This is pretty much it. From here on you can chroot or do whatever else you want.

Maybe you only want the container for data but for installing a system on there. In that case not calling the LV 'root' and omitting the swap partition up there would have been a wise choice.

Linux Software RAID: revisited
posted on 2015-05-13 14:55:51

Having done a linux install based on a software raid and LVM some time ago, with the help of the debian installer, I found out the hard way that booting from it can be possible, but only if the first disk works. Maybe I did something wrong, but I wasn't able to fix the install or find the point where I erred, a reinstall from hand will be a nice learning experience, so here we go.

get a livedisk

To partition the disks manually, you need a livedisk. There are many of these out there, google for the one of your choosing. I ended up using the kali live disk from last time, but have had to manually install mdadm everytime, like described in the last blog post. You need mdadm and the LVM tools for the following.

Usually you will get an .iso file, where dd will help you to put the ISO onto the stick. If for some reason a stick will not work, you might also try burning a CD and run it from there.

boot from the live disk

Depending on your BIOS setup (UEFI booting will no be covered here.), you might have to readjust the boot order, so your system will boot. After having a running OS, open a shell.



posted on 2014-10-11 15:27:56

Sometimes you have to partition disks by hand. For some people, parted is the weapon of choice.

If so, keep in mind you only use it for partitioning. Filesystems are not implemented and parted may tell you so, too. Besides you won't get filesystems created by it. Just use the tools at hand. It's just sad that half finished programs are distributed... banana software - it matures in the works of the customer. :(

Back to the posts intention: There are two ways to use parted. Either via the interactive parted-shell, or directly from the commandline.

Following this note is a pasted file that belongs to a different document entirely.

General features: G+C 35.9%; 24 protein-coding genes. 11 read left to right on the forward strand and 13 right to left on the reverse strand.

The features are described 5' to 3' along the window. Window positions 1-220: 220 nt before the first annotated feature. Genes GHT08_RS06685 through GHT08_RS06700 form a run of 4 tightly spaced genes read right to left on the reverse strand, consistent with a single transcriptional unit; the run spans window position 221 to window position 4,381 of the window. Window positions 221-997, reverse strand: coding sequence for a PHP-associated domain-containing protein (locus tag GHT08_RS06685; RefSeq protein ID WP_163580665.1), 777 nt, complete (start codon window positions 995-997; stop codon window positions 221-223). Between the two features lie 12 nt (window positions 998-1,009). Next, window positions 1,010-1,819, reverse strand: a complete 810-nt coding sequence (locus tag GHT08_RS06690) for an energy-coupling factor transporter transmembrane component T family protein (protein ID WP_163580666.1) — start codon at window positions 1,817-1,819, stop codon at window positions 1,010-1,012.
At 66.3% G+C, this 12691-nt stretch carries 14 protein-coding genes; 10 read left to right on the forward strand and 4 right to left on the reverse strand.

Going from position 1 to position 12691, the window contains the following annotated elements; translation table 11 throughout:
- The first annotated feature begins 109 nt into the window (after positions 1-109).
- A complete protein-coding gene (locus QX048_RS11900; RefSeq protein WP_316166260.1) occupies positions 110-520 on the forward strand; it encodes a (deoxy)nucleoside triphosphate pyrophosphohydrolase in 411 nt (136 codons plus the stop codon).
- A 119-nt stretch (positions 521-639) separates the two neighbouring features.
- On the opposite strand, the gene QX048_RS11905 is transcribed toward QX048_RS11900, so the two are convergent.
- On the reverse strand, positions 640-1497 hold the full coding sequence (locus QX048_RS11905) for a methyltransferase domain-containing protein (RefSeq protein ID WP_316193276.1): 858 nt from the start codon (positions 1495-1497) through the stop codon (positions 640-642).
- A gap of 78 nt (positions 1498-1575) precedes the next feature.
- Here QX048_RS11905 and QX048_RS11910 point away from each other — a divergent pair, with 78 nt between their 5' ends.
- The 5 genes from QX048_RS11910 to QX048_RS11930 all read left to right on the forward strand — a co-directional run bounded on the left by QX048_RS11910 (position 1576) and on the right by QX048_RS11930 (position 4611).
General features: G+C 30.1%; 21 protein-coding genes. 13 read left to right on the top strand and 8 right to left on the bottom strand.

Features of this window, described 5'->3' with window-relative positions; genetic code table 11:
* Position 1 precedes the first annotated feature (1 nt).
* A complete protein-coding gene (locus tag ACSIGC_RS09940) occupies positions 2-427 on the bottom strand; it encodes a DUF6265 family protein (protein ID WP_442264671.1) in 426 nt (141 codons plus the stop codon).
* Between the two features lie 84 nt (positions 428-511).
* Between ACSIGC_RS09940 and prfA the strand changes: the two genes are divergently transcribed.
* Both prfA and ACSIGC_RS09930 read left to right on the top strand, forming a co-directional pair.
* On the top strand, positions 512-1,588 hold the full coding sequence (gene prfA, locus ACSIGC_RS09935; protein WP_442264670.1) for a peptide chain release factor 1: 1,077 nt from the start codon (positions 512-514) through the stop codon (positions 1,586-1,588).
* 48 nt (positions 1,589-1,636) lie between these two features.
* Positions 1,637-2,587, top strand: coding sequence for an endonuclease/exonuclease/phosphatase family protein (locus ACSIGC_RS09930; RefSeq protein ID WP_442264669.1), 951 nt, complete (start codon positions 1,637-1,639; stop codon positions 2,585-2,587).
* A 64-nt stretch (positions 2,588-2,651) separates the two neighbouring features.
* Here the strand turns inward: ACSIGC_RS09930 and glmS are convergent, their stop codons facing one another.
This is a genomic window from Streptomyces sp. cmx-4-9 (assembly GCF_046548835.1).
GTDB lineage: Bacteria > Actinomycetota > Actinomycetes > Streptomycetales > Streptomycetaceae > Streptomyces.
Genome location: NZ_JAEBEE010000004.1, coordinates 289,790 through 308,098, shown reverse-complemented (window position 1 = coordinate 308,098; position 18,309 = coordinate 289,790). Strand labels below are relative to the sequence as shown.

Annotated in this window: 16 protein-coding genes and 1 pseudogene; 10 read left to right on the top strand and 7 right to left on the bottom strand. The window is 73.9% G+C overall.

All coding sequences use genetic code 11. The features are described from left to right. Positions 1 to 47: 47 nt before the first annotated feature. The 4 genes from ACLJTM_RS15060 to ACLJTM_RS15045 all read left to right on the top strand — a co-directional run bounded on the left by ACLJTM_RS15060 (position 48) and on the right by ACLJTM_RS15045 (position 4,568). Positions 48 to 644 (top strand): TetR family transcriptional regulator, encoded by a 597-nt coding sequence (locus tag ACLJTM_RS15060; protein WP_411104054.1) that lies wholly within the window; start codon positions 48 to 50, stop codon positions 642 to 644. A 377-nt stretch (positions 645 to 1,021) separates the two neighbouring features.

Most needed commands in the shell might be:

a   = align-check = check alignment to sectors (min or opt as params)
p   = print       = show info for chosen disk
sel = select      = choose disk (i.e. /dev/sdb)
u   = unit        = measuring of sizes (i.e. %,MB,GB,...)
mkl = mklabel     = create disk label (i.e. gpt) (mktable = mkt = the same)
mkp = mkpart      = create partitions
rm  = remove      = delete a partition
q   = quit        = exit parted

An overview on the possible sizes you'd most likely use:

MiB  Mebibyte (1048576 bytes)
GiB  Gibibyte (1073741824 bytes)
MB   Megabyte (1000000 bytes)
GB   Gigabyte (1000000000 bytes)
%    procentual (between 0% and 100%) 
s    sectors (logical sector size)

So usually you would want MiB and GiB, I guess.

Sadly, I haven't found out yet how to optimally align the partition onto the harddisks (so it matches it's sectors best). For this I actually used to use parted from the regular bash shell:

parted /dev/sdb mklabel gpt
parted -a optimal /dev/sdb unit gb mkpart primary ext4 2 100%

Nowadays I mostly use parted interactive with procentual parameters.

But for when I don't, here two example workflows

# create a single MBR  partition with an ext4 on the usb stick /dev/sdb
lsblk -f                ## make sure the stick is really on /dev/sdb
parted /dev/sdb p           ## check whats already on the stick
parted /dev/sdb mkl ms y        ## create MBR not GPT
parted /dev/sdb mkp p 0% 100%   ## single primary partition, percentages are used for proper alignment
mkfs.ext4 /dev/sdb1         ## create filesystem at last
parted /dev/sdb a opt 1     ## check alignment to be optimal for partition 1

# create the same, but with gpt
lsblk -f
parted /dev/sdb p           
parted /dev/sdb mkl g y     ## create GPT
parted /dev/sdb mkp asdf 0% 100%    ## creates partition with name 'asdf', a name must be specified, ext4 already on it

It seems that currently creating the filesystem only works when using GPT's, and only ext4's can be created. But somewhere I heard that it was officially said that you should use mkfs anyway, and not let parted create filesystems.